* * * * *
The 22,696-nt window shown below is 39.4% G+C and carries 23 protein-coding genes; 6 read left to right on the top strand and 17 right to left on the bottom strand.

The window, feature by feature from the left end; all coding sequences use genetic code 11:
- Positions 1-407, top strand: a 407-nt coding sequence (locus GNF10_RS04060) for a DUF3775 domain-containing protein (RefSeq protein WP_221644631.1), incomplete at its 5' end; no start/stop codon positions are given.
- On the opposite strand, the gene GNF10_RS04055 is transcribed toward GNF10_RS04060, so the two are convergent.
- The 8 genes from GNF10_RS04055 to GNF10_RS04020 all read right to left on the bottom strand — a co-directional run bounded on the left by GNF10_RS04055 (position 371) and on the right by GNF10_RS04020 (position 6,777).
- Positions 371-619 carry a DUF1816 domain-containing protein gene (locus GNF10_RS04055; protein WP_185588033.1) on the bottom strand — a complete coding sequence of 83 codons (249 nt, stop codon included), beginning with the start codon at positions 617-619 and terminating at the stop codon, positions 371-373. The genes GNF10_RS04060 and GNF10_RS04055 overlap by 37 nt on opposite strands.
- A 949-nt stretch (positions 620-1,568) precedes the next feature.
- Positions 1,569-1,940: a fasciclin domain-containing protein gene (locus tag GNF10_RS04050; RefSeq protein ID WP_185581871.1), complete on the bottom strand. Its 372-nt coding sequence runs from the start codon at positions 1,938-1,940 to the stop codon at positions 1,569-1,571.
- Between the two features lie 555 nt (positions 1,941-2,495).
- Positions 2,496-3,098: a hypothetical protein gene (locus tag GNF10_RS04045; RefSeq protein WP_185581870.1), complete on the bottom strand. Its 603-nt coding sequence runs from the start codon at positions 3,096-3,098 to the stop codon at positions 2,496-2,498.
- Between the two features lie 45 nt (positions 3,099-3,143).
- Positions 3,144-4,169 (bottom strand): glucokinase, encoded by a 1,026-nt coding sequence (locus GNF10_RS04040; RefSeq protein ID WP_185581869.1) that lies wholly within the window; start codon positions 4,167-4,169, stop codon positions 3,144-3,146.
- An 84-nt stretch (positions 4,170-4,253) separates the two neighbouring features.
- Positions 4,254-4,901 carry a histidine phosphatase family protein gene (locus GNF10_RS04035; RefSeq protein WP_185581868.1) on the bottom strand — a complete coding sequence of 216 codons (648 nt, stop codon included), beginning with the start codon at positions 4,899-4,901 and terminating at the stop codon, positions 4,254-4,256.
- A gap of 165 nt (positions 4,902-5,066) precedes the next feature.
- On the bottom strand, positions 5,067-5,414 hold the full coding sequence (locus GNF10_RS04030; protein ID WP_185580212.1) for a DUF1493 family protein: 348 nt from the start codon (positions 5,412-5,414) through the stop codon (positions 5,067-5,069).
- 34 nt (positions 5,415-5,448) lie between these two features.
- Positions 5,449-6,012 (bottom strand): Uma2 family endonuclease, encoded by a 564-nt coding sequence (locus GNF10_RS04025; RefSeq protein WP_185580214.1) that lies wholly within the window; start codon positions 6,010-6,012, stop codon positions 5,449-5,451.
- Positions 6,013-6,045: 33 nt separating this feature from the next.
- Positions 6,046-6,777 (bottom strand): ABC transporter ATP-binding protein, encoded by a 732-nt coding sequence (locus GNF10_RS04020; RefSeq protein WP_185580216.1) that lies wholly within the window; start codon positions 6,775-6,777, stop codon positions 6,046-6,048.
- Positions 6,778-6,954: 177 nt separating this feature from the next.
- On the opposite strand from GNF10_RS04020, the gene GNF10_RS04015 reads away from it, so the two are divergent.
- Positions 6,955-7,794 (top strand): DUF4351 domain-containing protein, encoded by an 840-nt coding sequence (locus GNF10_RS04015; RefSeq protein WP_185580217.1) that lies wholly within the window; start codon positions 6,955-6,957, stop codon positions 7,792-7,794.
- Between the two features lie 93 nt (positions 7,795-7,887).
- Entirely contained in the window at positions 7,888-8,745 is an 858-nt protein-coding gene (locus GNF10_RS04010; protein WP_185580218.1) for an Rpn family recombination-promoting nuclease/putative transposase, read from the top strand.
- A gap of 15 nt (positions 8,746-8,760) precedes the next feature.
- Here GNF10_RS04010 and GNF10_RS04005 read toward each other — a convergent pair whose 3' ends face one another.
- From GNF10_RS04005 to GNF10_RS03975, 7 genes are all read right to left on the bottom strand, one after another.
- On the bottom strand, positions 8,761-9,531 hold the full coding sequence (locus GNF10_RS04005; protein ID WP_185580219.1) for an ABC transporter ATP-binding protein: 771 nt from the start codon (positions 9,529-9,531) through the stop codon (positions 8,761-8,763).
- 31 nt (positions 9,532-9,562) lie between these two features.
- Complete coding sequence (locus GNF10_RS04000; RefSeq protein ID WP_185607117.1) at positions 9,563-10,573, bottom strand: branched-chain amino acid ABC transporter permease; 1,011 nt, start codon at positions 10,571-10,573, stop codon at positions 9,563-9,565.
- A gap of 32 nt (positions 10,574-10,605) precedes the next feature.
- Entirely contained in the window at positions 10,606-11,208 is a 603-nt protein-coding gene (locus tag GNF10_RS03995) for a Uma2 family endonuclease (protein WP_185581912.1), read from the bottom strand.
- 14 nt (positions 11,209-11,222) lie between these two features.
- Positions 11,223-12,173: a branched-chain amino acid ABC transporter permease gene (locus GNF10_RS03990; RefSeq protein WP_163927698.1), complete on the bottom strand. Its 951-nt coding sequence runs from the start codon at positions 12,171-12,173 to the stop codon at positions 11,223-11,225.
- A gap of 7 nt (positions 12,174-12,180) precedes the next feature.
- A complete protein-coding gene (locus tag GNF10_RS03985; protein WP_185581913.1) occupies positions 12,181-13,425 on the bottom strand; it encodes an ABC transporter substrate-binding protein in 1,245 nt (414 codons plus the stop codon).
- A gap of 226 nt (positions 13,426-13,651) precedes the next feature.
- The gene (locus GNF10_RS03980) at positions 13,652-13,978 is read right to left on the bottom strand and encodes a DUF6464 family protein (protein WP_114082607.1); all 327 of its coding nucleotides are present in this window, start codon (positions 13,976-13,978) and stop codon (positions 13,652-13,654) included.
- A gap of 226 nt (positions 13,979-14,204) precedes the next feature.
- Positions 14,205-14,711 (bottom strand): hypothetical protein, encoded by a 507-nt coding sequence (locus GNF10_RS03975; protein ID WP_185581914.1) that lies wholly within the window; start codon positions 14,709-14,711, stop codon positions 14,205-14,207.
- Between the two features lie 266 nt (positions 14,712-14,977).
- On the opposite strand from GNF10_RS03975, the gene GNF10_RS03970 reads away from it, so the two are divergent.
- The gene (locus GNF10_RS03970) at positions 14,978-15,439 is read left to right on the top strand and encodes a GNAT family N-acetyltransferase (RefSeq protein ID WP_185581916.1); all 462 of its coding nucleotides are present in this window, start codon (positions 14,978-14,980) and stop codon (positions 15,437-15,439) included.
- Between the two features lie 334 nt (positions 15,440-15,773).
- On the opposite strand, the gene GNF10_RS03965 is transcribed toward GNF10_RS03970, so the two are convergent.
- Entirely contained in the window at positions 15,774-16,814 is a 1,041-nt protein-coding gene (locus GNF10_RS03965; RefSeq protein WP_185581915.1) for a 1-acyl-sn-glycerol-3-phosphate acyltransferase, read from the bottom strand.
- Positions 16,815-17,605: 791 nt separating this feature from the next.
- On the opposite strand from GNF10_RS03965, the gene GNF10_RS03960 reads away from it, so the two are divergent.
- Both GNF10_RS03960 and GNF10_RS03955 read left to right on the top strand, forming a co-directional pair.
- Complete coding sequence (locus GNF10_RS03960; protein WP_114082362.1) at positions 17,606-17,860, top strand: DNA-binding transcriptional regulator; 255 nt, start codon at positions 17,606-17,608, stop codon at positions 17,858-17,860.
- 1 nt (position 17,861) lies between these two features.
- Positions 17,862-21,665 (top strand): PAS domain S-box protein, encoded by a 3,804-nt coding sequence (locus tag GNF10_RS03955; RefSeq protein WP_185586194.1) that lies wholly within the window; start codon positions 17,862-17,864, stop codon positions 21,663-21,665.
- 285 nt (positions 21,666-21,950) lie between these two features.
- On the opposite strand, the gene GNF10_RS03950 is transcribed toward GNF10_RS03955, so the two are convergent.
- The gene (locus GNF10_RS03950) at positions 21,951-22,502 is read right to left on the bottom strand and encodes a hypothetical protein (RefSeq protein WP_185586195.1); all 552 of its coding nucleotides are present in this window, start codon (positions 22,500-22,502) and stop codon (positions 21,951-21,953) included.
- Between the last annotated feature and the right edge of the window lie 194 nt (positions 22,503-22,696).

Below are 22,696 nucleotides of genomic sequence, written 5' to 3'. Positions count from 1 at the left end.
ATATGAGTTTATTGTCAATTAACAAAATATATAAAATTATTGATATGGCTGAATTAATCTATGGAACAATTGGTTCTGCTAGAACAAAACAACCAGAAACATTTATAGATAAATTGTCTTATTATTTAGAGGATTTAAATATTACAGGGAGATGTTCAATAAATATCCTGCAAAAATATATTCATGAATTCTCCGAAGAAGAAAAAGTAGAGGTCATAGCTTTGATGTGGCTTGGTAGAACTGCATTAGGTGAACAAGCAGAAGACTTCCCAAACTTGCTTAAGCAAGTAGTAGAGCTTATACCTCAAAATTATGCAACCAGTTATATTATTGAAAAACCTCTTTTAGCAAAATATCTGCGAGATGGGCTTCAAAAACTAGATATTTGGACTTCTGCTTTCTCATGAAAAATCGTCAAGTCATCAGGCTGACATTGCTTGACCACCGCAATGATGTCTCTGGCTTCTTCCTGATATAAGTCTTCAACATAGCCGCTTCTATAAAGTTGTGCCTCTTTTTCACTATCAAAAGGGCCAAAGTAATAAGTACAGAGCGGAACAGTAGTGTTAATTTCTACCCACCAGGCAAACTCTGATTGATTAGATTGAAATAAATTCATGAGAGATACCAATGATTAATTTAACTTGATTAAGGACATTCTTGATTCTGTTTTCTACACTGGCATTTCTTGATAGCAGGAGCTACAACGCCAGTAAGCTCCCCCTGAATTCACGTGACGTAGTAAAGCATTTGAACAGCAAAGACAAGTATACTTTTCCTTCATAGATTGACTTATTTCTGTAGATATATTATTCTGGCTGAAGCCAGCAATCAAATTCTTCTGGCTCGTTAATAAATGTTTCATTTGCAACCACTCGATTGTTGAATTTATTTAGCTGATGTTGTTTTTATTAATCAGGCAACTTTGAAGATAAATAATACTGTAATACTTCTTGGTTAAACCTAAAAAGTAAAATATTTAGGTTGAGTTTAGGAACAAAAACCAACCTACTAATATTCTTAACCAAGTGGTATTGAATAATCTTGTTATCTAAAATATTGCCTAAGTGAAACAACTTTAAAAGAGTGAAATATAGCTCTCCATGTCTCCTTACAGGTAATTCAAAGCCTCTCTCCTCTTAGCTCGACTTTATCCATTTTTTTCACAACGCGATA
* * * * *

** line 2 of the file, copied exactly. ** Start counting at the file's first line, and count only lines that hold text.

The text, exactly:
The window, feature by feature from the left end; all coding sequences use genetic code 11: